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Gambell: Willow Warbler #2, two Little Buntings, Chipping, Gray-tailed

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  • Paul Lehman
    A mix of weather and wind directions at Gambell the past couple days. On Sunday the 28th we found the week s SECOND WILLOW WARBLER, which is still present
    Message 1 of 223 , Aug 30, 2011
      A mix of weather and wind directions at Gambell the past couple days. On
      Sunday the 28th we found the week's SECOND WILLOW WARBLER, which is
      still present today (Tuesday), at times cavorting with the continuing
      LITTLE BUNTING, which today became TWO Little Buntings when we finally
      confirmed two different birds about 300 yards apart on the lower
      mountainside. Nice photos obtained by others of both one of the buntings
      and the warbler, and we'll try to post them in the near-future on some
      website such as surfbirds.com Also yesterday and today is a juvenile
      CHIPPING SPARROW, with a surprising 22 fall records here, given it
      breeds no closer than southeast and east-central Alaska. At one point
      one of the Little Buntings was chasing the Chippy all over the place:
      the Asian and North American counterparts of each other. More new
      sparrows today included 3 White-crowned, 1 Golden-crowned, and 3
      Savannahs--all rare-but-regular fall vagrants from the mainland. Today
      we had the first juvenile GRAY-TAILED TATTLER of the season (rare but
      regular). Actually, the rarest bird the past three days here was the RED
      KNOT on Sunday, only the fourth fall record here--though I admit that
      not many people would have it at the top of their list.... The earlier
      wayward PINE SISKIN became a flock of FOUR Pine Siskins. Other
      miscellanea included a flock of 6 Sanderlings (rare but annual, but the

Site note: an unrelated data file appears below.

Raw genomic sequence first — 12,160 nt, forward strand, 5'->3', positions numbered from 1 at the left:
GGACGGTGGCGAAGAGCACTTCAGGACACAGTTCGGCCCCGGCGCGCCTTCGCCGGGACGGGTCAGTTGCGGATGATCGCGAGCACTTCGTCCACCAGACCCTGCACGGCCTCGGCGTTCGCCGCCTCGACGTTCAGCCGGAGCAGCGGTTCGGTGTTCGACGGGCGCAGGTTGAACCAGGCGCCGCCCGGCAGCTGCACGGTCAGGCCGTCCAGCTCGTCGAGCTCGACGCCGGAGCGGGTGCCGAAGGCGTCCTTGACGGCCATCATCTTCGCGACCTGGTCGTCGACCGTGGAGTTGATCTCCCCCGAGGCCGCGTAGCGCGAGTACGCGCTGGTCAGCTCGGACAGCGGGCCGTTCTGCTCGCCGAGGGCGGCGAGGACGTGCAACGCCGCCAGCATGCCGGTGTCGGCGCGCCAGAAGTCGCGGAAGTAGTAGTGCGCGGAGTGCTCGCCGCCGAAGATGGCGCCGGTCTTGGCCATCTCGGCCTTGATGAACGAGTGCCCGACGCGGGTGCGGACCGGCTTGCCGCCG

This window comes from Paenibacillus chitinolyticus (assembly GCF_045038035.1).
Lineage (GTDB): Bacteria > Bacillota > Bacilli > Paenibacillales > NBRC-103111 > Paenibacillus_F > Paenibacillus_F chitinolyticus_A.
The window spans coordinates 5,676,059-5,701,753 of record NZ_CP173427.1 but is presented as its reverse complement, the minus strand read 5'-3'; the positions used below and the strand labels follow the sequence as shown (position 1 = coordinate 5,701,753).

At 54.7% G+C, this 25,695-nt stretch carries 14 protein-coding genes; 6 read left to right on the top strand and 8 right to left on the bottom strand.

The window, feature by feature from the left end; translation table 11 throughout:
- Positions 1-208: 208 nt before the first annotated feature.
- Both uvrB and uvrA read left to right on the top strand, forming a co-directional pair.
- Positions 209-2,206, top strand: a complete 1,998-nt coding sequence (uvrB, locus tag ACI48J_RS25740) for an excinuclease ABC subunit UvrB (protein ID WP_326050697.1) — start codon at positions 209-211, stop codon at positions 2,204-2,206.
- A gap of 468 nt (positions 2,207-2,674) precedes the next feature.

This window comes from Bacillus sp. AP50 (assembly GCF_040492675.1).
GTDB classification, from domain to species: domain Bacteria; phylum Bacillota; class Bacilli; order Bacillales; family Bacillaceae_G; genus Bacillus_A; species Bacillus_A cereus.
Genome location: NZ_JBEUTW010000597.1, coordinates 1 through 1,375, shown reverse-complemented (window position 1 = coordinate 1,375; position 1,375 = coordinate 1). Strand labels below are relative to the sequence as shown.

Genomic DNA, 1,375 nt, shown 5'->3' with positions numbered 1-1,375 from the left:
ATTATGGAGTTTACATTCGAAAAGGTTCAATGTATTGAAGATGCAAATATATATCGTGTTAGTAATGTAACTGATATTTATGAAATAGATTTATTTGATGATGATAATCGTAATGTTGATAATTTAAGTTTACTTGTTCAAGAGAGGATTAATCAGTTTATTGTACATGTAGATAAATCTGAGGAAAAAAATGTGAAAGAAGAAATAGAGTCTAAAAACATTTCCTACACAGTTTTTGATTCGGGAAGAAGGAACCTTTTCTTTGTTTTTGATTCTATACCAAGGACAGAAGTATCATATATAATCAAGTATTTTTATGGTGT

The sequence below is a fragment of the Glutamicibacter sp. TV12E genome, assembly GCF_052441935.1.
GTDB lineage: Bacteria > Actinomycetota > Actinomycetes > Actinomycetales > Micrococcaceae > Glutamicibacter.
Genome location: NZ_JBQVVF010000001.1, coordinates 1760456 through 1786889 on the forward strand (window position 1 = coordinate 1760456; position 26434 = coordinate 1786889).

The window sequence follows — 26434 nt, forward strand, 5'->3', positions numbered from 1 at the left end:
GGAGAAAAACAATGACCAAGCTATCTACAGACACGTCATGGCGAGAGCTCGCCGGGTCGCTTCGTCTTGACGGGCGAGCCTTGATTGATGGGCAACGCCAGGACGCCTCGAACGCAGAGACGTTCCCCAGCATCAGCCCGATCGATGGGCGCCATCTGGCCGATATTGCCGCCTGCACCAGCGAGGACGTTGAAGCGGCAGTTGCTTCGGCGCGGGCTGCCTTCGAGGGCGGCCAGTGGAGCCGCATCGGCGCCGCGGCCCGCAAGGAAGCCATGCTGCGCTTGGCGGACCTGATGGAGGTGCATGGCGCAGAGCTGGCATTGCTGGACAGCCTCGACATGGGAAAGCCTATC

largest flock I've ever seen here), plus 15 more fly-by Sharp-tailed
      Sandpipers, and 8 more Ancient Murrelets.

      --Paul Lehman
    • Paul Lehman
      We are in the midst of what will likely turn out to be at least a week-long run of north winds and chilly temps--probably until at least next Mon or Tues.... 
      Message 223 of 223 , Sep 22 1:53 PM
        We are in the midst of what will likely turn out to be at least a
        week-long run of north winds and chilly temps--probably until at least
        next Mon or Tues....  But despite that, we did have a new LITTLE BUNTING
        yesterday (the 21st) in the far boneyard, the 5th Little Bunting here
        this fall. Also a BRAMBLING in the circular boneyard from 19-21 Sep, a
        species which is almost annual in fall here in very small numbers. The
        second RED-BREASTED NUTHATCH of the past week was at old town also from
        19-21 Sep. But the best mainland stray was the BLACKPOLL WARBLER present
        19 Sep only, establishing the third fall record here, and casual
        anywhere to offshore Alaska. The previously mentioned SIBERIAN ACCENTOR
        #2 ended up staying four days, and the EURASIAN SKYLARK remained at
        least six.  The first couple Ancient Murrelets of the season were seen
        yesterday, an uncommon but regular post-breeding disperser from the
        south, but it has been a slow year for that species to date.

        Over the years, there has been a strong correlation between the numbers
        of Red-throated Pipits here in fall and the numbers farther to the south
        a month later along the U.S. and Mexico west coast. This year has been
        rather mediocre for that species here, with a total of 18 individuals to
        date, and few additional birds expected. So, it will probably be a
        ho-hum to average year to the south as well.

        --Paul Lehman
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